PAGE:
How is technology reducing the cost of healthcare? Originally appeared on Quora: the place to gain and share knowledge, empowering people to learn from others and better understand the world.
To be fair, some of the other answers have highlighted how technology can increase the cost of care: we have gotten so good at keeping people alive that we’ve driven up the cost of care dramatically. This is empirically true. Despite those advances in med-tech, information-tech stands to help reduce the cost of care dramatically in a few ways:
1) Changing Behaviors
It’s rather self evident that lifestyle decisions are the #1 impact on health at the population level. Tools like PatientIO and Apple’s Care Kit are explicitly helping patients understand the changes they need to make in their lifestyles. I’m not saying “tech makes people healthier.” Rather, tech can provide tools to help people understand the consequences of the choices they’re making. Some fraction of those people will make better decisions as a result of contextually relevant information that’s specific to their disease state.
2) Provider Risk
For the first time in US history, providers are taking on risk for population health. They finally have incentives not to keep driving up healthcare costs. This means they’re investing in novel programs and trying new approaches to improve healthcare. For example, many providers are working with analytics tools like Health Catalyst to granularly understand their populations. And they’re investing in novel programs like Omada Health to improve the health of the populations they own.
3) Consumer Risk
As health savings accounts (HSAs) become more popular, consumers are assuming more responsibility for their health outcomes. And they’re seeking to better understand how they take care of themselves. They’re investing in health tracking tools like Fitbit and Apple Watch, connected scales, sleep monitors, and more. Information is power. Consumers are adopting these technologies. Not everyone leverages them to their fullest degree, but there are many consumers who are.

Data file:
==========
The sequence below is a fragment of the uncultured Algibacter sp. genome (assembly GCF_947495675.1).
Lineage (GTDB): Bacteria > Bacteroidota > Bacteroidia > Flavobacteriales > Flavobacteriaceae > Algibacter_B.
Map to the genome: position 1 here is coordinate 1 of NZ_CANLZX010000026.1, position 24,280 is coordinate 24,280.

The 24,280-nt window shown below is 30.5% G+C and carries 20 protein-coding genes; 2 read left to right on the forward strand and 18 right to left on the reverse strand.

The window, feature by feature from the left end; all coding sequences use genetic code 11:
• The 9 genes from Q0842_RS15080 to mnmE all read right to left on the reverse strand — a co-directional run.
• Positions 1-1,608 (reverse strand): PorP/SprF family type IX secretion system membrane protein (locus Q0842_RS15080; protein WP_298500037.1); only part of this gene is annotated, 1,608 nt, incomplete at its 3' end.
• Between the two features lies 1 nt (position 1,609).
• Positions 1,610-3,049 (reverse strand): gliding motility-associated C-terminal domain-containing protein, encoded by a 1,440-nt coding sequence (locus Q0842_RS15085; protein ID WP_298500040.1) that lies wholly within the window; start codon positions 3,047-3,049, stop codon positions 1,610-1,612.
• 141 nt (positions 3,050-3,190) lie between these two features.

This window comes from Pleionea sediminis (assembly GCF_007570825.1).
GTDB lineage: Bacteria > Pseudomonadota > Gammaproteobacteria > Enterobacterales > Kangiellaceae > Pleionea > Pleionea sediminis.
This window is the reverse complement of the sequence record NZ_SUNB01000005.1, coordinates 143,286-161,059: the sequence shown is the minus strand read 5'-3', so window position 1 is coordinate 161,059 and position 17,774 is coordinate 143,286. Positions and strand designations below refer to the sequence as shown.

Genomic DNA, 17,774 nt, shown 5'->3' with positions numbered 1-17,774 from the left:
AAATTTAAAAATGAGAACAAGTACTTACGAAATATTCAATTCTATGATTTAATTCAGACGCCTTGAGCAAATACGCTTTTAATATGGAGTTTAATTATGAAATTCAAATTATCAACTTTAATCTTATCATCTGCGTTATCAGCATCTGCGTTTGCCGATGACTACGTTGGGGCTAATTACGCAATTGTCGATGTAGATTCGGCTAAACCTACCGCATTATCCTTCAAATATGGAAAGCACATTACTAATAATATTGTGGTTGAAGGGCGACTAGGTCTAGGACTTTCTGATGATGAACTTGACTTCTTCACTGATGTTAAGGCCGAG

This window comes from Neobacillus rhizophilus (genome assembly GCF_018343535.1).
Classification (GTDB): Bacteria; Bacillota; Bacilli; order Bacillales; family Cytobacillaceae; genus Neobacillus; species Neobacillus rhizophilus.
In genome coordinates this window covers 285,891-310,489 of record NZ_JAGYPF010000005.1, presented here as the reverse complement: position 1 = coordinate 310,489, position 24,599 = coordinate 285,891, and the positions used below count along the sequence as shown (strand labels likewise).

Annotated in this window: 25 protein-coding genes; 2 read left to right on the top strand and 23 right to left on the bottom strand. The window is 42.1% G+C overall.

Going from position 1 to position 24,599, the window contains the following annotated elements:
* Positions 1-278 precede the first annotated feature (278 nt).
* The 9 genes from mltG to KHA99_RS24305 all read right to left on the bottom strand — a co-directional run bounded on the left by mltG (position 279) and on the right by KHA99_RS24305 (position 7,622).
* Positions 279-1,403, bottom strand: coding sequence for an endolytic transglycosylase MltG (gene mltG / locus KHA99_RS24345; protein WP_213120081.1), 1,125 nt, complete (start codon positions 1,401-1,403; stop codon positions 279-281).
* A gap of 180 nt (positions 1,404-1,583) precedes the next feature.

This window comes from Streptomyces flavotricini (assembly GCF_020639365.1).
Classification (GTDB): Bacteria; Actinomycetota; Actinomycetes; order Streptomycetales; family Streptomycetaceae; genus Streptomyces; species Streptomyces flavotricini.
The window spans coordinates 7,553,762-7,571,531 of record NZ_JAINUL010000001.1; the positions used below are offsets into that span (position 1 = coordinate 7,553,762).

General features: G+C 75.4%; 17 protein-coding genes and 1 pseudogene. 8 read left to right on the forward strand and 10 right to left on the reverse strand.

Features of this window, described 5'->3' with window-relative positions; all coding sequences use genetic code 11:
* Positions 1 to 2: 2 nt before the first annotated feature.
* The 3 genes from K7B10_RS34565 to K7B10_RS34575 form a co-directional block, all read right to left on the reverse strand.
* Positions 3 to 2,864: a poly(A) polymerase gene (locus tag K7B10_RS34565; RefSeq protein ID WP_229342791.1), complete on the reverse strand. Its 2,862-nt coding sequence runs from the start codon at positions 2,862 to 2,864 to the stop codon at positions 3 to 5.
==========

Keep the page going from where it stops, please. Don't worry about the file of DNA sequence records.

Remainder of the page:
4) Price Transparency
Pricing in healthcare is becoming more transparent. This, coupled with consumers taking on more risk, will drive consumers and employers to make smarter decisions. There will always be situations in which it’s not warranted to shop around and compare prices, there are a significant percentage of scenarios – non emergent – in which it will make sense to shop around. Capitalism dictates that price transparency leads to lower prices as consumers can make better purchasing decisions.
5) Data-driven Medicine
Google and others are investing billions in leveraging machine learning to solve complex healthcare problems. They will use the machine learning to make smarter dosing decisions for pharma and to more effectively interpret test results.
6) 3d Printing
This is already happening. 3d printed joints and bones will dramatically reduce the cost of these procedures. The cost of manufacturing, transport, and inventory management around joints today is staggering.
7) Growing Organs
It seems likely that in the next 30 years, we will be able to regrow some or all organs other than the brain. It will become more cost effective to simply grow new organs than to fix old ones.
There are plenty of macro trends happening, and they are all converging. There is tremendous opportunity to make the healthcare system much more efficient.